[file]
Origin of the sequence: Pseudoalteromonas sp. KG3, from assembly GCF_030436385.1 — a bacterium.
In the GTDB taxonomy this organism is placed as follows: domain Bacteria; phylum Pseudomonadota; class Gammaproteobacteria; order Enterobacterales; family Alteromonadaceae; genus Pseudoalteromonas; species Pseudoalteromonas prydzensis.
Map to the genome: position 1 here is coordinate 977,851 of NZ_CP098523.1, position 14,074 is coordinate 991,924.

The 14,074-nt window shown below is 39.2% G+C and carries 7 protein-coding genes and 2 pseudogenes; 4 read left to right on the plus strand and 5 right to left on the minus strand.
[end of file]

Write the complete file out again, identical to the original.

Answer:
Origin of the sequence: Pseudoalteromonas sp. KG3, from assembly GCF_030436385.1 — a bacterium.
In the GTDB taxonomy this organism is placed as follows: domain Bacteria; phylum Pseudomonadota; class Gammaproteobacteria; order Enterobacterales; family Alteromonadaceae; genus Pseudoalteromonas; species Pseudoalteromonas prydzensis.
Map to the genome: position 1 here is coordinate 977,851 of NZ_CP098523.1, position 14,074 is coordinate 991,924.

The 14,074-nt window shown below is 39.2% G+C and carries 7 protein-coding genes and 2 pseudogenes; 4 read left to right on the plus strand and 5 right to left on the minus strand.